You will learn:

  • How to utilize automation without losing the human touch
  • Strategies to stand out in the hiring process
  • How to create candidates who will become your best brand ambassadors
  • Tips to customize your message and reach the right audience

Alison Crawford, Uber – Diversity and Inclusion: Rethinking your Recruitment Strategy

Most HR Leaders know that a diverse team brings more creativity, innovation, and ultimately, more results. It makes sense that different perspectives and backgrounds on a team contribute to newer and more diverse ideas to solve challenges and propel innovation. But, the topic of diversity and inclusion goes beyond just business results and performance… and, it doesn’t happen on its own. It is important for companies to actively seek and recruit candidates from a variety of backgrounds to ensure they’re not inadvertently creating an identical workforce.

Alison will help you connect the dots to bridge the gap between a diverse workforce and one that is all-inclusive. You will gain strategies and insights needed to reduce bias, shift exclusive workplace habits, and transform workplace culture to create a better, more productive workplace environment.

You will learn:

  • Strategies to attract a diverse workforce
  • How to develop Employee Resource Groups that support the 4Cs of all types of organizations [culture, careers, commerce, and community]
  • Benefits of blind screenings and implementation of the Rooney Rule

Heather Bussing, Employment Lawyer & Analyst at HR Examiner – How to Effectively Use Your HR Data

The quality of your data matters more than ever…. so, make it count! The subject is inescapable and is changing the operations of almost every industry — from hospitality, to healthcare, and even to HR. Continuing advances in HR technology mean that HR data analytics are only going to get more useful, sophisticated, and universal.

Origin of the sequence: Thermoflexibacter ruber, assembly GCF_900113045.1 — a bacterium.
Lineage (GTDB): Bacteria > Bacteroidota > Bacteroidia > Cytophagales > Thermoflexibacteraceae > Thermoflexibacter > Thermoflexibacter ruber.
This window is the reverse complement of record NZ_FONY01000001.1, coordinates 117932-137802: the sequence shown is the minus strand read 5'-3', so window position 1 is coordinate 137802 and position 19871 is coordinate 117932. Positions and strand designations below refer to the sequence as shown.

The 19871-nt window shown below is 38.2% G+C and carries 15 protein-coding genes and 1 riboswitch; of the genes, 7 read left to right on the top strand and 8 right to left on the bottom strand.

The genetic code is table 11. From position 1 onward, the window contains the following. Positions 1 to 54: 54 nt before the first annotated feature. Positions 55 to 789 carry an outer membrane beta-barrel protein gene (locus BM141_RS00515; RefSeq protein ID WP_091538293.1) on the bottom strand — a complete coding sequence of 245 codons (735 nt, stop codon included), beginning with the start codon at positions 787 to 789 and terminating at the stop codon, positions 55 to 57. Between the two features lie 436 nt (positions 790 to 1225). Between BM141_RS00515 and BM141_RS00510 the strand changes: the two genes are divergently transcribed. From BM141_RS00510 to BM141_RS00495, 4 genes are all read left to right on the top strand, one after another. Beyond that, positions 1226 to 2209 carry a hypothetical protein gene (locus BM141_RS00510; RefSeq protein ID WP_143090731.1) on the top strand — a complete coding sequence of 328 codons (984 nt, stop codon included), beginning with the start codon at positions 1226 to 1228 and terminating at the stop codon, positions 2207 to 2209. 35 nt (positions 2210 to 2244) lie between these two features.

All technology solutions, even Artificial Intelligence (AI), are created by humans. Thus, AI has the potential to be influenced and impacted by human biases. Solutions designed to produce bias-free outcomes in HR processes like hiring or compensation need to continuously be evaluated to ensure that these outcomes are, in fact, being attained. Heather Bussing, Employment Attorney, works in the thick of risk management focusing on biases around the use of HR technology. She will explore the issues associated with technology and the way it can either perpetuate or help reduce bias.

You will learn:

  • What data to track and why
  • How to use data to improve engagement and retention
  • How data can uncover compliance issues such as bias and sexual harassment
  • How to talk with C-Suite about bias and technology
  • What to do when technology that is supposed to eliminate bias actually makes it worse


Margaret Graziano, KeenAlignment – Elevate the Effectiveness of Your HR Team

The 21st Century workforce presents a unique set of challenges to HR managers and leaders. You’re called upon to lead multiple generations of people with diverse backgrounds, values, work ethics, and perspectives when it comes to how they do their job. Statistically, over 70% of your workforce may be burned out, disengaged, and doubtful of their own ability to contribute in a way that matters.

As a leader in HR, you need to be able to address these challenges, remove obstacles, and initiate changes that improve the employee experience, increase engagement, and optimize your workforce. At the same time, you need to convince executives that your initiatives have the power to not only increase employee engagement but to increase customer satisfaction and net profits as well.

You will learn: